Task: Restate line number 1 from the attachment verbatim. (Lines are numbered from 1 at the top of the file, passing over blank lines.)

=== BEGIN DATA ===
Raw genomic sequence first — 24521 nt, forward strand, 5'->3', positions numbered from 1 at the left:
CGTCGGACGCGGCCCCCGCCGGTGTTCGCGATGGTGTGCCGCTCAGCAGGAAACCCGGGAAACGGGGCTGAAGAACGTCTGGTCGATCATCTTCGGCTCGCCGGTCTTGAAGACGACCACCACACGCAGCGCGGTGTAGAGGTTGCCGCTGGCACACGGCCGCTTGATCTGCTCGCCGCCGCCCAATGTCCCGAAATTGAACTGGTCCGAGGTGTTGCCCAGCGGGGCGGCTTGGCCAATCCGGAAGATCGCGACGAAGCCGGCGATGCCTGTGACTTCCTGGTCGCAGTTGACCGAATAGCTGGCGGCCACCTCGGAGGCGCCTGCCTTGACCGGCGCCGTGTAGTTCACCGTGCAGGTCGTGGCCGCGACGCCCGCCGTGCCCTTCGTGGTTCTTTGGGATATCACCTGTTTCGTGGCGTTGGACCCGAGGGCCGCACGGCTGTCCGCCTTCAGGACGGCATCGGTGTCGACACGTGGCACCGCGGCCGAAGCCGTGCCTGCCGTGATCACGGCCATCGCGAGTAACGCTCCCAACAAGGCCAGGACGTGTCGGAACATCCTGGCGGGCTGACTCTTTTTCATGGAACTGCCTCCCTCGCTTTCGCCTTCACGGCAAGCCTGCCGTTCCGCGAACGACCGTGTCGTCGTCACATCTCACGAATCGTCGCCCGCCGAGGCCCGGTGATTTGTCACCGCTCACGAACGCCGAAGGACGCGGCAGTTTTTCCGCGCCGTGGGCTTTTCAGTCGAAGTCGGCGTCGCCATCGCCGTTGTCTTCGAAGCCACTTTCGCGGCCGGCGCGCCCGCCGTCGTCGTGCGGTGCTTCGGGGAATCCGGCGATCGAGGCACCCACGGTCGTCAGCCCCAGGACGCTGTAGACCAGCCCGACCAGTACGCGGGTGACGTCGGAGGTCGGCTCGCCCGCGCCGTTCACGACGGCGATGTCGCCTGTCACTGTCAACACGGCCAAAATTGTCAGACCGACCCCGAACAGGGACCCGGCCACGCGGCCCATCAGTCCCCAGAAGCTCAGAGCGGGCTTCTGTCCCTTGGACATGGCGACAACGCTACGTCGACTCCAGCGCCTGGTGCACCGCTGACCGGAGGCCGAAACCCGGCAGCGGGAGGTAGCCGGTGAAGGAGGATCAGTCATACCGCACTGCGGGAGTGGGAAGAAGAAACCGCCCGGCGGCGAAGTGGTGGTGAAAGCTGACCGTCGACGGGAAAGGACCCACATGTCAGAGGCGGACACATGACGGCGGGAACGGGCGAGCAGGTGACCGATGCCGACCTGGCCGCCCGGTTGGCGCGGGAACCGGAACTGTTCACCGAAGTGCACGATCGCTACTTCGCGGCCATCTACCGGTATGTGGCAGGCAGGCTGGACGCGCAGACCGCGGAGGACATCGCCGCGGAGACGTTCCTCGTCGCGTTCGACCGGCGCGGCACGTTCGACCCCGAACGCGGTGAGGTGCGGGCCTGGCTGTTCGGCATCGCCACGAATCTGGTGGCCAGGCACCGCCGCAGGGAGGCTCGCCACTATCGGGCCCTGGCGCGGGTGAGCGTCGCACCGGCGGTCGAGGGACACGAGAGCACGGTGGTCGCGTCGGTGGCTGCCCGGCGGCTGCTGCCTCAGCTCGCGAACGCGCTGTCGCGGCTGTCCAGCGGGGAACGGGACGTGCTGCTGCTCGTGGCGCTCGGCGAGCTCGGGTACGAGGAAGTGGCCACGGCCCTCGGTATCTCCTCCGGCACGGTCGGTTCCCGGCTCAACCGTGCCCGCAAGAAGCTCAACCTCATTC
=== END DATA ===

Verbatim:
Raw genomic sequence first — 24521 nt, forward strand, 5'->3', positions numbered from 1 at the left: